Democrats in the House of Representatives voiced outrage over an email from an Otero County official they claim contains a threat against Speaker Brian Egolf. Democrats contend Otero County Assessor Steve Boyd, who also serves as president of New Mexico Counties, a group that advocates for counties’ needs statewide, wrote an email about a recent Albuquerque Journal story on Egolf’s Santa Fe-based law firm settling 10 legal cases against state agencies for more than $2 million over the past five years. According to the email, Boyd wrote: “Another Democrat getting rich off of the people rather than serving them. This is why New Mexico fights an uphill battle all the time. “If I had a list, he would be on it.”
The state Department of Health reported the fewest newly reported number of COVID-19 cases in months, with 166 new cases on Monday. The department also reported 13 additional deaths related to the disease. The last time the state reported fewer than 166 cases was on Oct. 5, when the state reported 157 new cases. This low number of cases did come with a much lower than average number of newly reported tests.
After a three-hour debate in the House of Representatives late Sunday, the Healthy Workplaces bill passed 36 to 33 and will head to the Senate. HB 20 would allow all private employees working in the state to accrue up to eight days of paid sick leave per year. If passed, a full-time employee would have to work close to six weeks before being able to accrue one full day of sick leave, Rep. Christine Chandler, D-Los Alamos, said. Chandler is the lead sponsor to the bill. An employee would earn one hour of paid sick time for every 30 hours worked. The debate largely revolved around small businesses in the state.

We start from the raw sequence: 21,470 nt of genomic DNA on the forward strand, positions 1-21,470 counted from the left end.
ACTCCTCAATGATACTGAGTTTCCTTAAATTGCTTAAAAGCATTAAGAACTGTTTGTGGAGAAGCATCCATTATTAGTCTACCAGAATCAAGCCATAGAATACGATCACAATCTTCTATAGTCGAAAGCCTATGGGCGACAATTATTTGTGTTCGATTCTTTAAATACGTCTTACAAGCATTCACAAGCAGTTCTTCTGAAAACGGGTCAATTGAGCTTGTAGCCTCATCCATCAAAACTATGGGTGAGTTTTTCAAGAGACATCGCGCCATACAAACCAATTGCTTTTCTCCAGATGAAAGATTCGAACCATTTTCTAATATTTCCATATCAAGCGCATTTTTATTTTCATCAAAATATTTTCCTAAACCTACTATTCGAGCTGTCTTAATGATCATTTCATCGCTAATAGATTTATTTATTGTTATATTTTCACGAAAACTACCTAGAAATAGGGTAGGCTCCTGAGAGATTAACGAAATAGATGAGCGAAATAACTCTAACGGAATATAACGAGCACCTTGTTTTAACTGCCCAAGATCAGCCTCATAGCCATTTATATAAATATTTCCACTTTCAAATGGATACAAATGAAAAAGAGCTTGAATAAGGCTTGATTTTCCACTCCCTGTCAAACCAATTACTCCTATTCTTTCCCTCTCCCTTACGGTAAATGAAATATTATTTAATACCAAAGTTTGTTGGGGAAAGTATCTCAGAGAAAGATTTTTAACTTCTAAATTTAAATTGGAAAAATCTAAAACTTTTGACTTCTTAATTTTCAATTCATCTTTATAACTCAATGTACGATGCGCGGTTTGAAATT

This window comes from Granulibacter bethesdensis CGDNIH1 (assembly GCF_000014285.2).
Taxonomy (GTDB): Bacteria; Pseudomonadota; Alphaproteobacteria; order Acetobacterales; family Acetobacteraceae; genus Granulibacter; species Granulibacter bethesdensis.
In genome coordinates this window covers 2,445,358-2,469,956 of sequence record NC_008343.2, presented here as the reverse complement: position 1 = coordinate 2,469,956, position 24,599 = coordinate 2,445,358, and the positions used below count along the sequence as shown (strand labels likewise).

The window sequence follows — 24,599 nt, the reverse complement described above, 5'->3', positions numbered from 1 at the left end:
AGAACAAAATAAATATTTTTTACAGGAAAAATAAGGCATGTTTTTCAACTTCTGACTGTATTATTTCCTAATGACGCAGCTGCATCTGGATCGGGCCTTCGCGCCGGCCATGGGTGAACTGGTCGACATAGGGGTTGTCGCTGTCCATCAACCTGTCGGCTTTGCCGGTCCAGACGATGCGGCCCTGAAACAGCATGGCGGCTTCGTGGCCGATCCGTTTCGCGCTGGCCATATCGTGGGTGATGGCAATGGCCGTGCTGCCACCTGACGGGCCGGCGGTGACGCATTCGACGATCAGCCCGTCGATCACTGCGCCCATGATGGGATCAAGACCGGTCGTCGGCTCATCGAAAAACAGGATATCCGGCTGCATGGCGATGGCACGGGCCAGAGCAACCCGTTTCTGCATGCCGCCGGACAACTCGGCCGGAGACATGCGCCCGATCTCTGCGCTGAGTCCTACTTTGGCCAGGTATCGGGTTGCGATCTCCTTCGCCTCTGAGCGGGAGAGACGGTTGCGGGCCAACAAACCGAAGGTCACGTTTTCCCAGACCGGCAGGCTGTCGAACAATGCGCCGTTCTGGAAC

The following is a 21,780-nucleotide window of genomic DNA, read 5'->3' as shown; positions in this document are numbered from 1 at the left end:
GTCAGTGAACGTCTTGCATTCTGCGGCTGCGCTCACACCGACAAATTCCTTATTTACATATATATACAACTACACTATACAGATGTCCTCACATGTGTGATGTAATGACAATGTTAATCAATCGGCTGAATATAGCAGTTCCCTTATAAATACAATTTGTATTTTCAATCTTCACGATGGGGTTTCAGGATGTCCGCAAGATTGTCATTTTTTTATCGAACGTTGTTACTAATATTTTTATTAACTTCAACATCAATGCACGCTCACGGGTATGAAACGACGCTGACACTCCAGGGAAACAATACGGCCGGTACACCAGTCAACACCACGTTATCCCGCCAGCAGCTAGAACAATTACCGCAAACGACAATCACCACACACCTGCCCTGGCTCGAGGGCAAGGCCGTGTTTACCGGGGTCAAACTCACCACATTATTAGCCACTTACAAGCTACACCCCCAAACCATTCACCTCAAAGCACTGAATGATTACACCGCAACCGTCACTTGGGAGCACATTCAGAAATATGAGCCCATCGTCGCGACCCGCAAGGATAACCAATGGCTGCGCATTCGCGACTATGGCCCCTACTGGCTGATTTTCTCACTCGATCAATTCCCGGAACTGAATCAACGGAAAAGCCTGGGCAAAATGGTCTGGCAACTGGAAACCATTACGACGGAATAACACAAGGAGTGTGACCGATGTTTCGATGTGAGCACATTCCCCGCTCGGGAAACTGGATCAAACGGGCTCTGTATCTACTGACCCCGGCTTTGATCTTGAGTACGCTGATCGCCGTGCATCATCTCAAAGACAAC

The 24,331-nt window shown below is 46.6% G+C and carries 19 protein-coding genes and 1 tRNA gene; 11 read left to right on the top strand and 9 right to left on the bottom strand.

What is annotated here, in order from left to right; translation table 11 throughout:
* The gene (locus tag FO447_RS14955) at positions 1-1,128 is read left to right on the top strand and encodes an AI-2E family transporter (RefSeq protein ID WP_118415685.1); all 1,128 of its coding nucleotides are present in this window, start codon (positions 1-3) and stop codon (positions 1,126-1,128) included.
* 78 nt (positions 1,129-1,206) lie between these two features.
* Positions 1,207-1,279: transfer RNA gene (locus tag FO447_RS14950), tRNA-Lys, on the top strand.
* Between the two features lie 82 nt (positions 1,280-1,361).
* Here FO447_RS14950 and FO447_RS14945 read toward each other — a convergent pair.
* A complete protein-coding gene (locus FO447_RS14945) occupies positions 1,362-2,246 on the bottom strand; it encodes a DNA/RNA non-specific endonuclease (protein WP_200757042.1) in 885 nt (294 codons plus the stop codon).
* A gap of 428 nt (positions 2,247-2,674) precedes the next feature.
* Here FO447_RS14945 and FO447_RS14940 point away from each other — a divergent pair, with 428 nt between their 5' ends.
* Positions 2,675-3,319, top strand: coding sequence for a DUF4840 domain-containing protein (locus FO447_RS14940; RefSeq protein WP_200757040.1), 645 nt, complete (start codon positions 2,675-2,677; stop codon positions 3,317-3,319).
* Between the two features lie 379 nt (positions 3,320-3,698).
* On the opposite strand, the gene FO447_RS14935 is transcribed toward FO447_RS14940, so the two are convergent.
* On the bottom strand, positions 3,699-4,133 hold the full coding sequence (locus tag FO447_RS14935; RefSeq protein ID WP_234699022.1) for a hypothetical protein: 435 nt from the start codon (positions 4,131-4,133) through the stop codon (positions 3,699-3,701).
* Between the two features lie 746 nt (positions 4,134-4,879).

Even after a nearly four hour Senate committee meeting on Saturday, none of the four cannabis legalization bills the panel discussed advanced. But with encouragement from the Senate majority leader and the committee’s chair, the sponsors said they work to come up with a unified approach before another meeting next week.
It seems likely, based on comments from some committee members, that none of the Senate proposals will advance out of committee, but that portions of them will be incorporated into a House bill that has already advanced to the Senate.
Senate Tax, Business and Transportation Committee Chair Benny Shendo, D-Jemez Pueblo announced at the beginning of the meeting that the committee would not take action on any of the bills. Instead, the committee heard public testimony and examined the differences between the bills. And in a somewhat unorthodox procedure, the committee discussed HB 12, which has not yet been assigned to any Senate committees. HB 12, sponsored by Democratic Reps.
A House proposal to legalize and regulate cannabis passed the chamber on a 39-31 vote, with six Democrats breaking rank to vote against the measure.
HB 12, sponsored by Democratic Reps. Javier Martínez of Albuquerque and Andrea Romero of Santa Fe, would fully legalize the sale and production of cannabis for adults, allow home cultivation and would expunge previous minor drug convictions. The bill would also implement an eight percent excise tax on the sale of cannabis and a local government tax up to four percent. Recreational-use cannabis would also be subject to gross receipts taxes, while medical-use cannabis would not.